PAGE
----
Contact us today for top quality custom embroidered patches and badges with iron on backing. Provide image/logo today. Get products ready within 2 weeks. We offer fast Europe delivery and worldwide shipping. Fill up the form and receive quotation within 2 hours (during UK business days).

Merrow Border

Merrow border – overlock

Nice look professional badge edging.

Advantages:

  • Larger durability
  • Better aesthetics
  • Better looks from the side and front of a patch
  • Best possible protection against shredding
  • Hemming the edge with a decorative lace

Disadvantages:

  • Relatively thicker and wide bordering (width 3mm)
  • Higher price of a patch
  • Available only for simple shapes (rectangle, triangle, circle and simple shields shapes)

Hot Cut Border

Simple hot cut or hot knife edge 

The edge is made using the same embroidery technique, which is used to embroider the design. Then the emblem is cut as close as possible to this edge. It is also finished off thermally (hot cut). It is necessary to straighten out and protect the edge.

Advantages:

  • Colour of the frame always ideally matches the whole design, it is made of the same thread.
  • Better look for smaller patches
  • Best solution for complicated shapes.
  • Thin bordering available (even 1mm).
  • Lover cost than merrow border.

Disadvantages:

  • Could occur impression of not finished patch from the side

In most cases we suggest to use merrow border. You could always ask our staff for advice. We would be happy to reply all your questions.

The Advantages and Disadvantages of Embroidered Patch Backings

If you’re thinking about purchasing an embroidered patch that is custom made to suit your needs, you must first know what the most ideal backing material for your design. You also need to know the quality of the garment and the length of time the patch backings will last.

Depending on the process, here are the three types of patch backing.

1. Iron-On Backing with Heat Sealing.
2. Velcro Backing with Hooks and Loops.
3. Adhesive Backing with Stick-On or special adhesive.

Before you make a decision, I will write down the advantages and disadvantages associated with each of them.

Iron-On Backing

When you use iron-on backing on your patch, you will only receive a temporary security, because it won't last long. This backing is ideal for ceremonial and casual clothing, but never uses it for any kind of exercises or training. They are mostly used to securely place the patch during the sewing process, so iron-on backing is not the best choice if you want to use it for your active lifestyle purposes.

Advantages and Disadvantages:

  • Ideal for ceremonial purposes.
  • Avoid heavily worn.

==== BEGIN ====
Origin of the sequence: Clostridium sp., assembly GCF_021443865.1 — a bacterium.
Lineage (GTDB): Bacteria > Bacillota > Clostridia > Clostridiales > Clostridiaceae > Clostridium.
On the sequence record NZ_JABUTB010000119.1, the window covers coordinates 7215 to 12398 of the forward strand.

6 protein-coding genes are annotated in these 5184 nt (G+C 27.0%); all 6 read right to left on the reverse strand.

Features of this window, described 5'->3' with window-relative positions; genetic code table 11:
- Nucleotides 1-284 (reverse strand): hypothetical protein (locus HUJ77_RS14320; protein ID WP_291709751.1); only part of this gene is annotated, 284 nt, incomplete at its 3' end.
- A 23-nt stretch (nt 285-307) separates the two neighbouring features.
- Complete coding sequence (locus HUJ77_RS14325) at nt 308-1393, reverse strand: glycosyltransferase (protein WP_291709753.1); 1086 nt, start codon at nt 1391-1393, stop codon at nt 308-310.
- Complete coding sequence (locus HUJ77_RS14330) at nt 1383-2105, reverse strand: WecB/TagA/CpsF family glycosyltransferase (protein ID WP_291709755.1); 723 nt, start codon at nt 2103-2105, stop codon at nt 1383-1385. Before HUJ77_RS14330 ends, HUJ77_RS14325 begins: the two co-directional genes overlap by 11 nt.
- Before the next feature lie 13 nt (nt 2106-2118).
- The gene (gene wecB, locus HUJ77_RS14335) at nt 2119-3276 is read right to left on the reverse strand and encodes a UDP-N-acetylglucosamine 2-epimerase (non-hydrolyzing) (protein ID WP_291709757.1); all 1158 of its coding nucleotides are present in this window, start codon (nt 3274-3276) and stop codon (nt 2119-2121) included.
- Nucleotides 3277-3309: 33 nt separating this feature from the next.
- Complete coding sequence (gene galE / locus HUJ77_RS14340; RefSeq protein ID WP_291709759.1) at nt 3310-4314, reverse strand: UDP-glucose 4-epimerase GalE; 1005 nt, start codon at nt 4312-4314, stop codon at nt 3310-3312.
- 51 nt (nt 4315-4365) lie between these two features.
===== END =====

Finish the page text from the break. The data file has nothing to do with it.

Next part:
• Avoid frequent cleaning.

VIDEO: How to Iron on an Patch

Velcro Backing

Velcro backing has two styles of the backing material. Hook-sided for males and Two-sided for both males and females. Hook-sided is the best choice when you need to change new patches frequently or other small adjustments like in the case of military and police uniforms. But if a loop fastener isn't attached on the clothing, we can use two-sided Velcro backing in the process.

As in Iron-on, Velcro backing also has advantages and disadvantages:

  • More durable. You can remove the patches before cleaning so they last longer.
  • Greater Flexibility. The patches can be easily removed and reattached anytime.
  • The only disadvantage is because Velcro patches are attached loosely.

Adhesive Backing

The most popular and familiar kind of backing used for embroidered patches is adhesive backing. It's very convenient and the backing process is very easy. Today, this is the most ideal choice for short-term events. Adhesive backing is the best choice for one-time event, but it has its own disadvantage if you want to use for a long time.

The advantages and disadvantages of adhesive backing are below:

  • Easy to use on any garment.
  • Ideal patch backing for a short time span.
  • Stay away when the patchwork is required to remain permanent.

patch-attachBeacon Patch Attach is a special kind of glue that can offer an extra way to add patches onto clothing and garments. The glue joins any kind of fabric you may think of and there will be no need to sew. It is washable, non-toxic and can be removed easily when subjected to heat. Most important is this glue will keep your patches permanent.

But among all of the methods above, the most ideal of attaching patches is by sewing them onto a garment. When sewn, the patch remains attached on the cloth for a long period of time. Experts claim that it can even last for decades.

Having made a decision on the kind of backing you need, it is now the time to look for an expert to do all the necessary steps in designing the patches. Our business is specializing in designing the custom patches for any occasions that our customers will love. Reach out to us and we shall be ready to assist you.